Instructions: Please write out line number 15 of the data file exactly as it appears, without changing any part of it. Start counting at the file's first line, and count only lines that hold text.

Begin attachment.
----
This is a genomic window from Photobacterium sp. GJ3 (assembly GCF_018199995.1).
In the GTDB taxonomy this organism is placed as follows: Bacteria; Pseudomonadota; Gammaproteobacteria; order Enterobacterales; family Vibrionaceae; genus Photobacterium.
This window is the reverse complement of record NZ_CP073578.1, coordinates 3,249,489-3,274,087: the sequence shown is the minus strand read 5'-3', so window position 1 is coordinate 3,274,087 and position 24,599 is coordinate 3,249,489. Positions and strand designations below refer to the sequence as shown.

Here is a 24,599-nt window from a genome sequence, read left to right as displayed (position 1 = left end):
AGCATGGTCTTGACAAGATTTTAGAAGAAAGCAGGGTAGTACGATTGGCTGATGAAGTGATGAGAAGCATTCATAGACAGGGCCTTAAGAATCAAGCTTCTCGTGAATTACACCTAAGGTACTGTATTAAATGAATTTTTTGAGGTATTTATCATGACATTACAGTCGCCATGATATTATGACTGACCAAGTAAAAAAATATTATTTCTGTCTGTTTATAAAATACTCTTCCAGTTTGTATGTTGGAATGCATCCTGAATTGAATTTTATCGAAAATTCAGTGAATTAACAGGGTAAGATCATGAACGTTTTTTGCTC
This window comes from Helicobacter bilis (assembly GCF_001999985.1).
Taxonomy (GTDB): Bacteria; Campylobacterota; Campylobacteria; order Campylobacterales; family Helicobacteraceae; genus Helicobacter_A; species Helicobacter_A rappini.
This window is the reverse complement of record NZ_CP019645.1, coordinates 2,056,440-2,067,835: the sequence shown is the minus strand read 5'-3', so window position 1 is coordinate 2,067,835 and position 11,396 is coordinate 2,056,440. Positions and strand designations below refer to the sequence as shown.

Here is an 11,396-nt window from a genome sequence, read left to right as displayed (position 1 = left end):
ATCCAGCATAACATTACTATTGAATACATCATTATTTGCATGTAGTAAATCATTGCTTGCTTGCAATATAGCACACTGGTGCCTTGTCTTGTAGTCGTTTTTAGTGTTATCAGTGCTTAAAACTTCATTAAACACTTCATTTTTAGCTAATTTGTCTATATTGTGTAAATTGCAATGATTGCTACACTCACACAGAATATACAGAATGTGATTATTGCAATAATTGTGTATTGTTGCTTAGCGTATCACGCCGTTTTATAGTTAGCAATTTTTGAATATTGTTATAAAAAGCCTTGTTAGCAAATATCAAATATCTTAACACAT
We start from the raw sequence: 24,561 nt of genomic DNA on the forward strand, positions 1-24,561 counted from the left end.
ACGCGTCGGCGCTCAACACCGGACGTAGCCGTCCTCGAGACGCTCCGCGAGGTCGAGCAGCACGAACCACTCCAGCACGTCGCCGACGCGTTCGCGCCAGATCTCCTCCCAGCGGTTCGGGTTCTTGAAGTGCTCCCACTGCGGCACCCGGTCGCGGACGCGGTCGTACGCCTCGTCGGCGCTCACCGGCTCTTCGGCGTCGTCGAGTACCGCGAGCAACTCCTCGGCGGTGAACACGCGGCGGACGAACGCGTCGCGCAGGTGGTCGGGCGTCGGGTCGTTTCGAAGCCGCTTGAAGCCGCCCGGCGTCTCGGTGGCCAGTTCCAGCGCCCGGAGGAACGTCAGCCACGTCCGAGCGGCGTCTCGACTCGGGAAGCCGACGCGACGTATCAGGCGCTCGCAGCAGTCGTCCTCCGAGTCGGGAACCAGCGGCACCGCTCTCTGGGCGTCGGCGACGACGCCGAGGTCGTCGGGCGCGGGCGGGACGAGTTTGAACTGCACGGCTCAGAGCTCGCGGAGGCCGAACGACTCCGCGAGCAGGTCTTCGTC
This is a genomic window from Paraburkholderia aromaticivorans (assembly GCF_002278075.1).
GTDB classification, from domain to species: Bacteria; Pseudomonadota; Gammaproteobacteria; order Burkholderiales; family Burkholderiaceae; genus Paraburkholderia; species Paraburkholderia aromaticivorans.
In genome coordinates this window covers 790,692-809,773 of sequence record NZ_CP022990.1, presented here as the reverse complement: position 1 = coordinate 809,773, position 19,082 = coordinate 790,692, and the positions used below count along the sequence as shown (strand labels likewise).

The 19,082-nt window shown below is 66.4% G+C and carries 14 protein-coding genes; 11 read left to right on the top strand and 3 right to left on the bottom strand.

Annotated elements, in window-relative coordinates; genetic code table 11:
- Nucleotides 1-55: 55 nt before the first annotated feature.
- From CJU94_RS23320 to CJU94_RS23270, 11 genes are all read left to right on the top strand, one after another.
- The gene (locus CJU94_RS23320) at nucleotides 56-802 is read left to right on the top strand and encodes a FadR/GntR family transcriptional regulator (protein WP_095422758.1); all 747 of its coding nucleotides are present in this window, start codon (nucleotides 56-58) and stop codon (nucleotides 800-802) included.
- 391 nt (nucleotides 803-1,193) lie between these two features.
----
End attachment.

In genome coordinates this window covers 790,692-809,773 of sequence record NZ_CP022990.1, presented here as the reverse complement: position 1 = coordinate 809,773, position 19,082 = coordinate 790,692, and the positions used below count along the sequence as shown (strand labels likewise).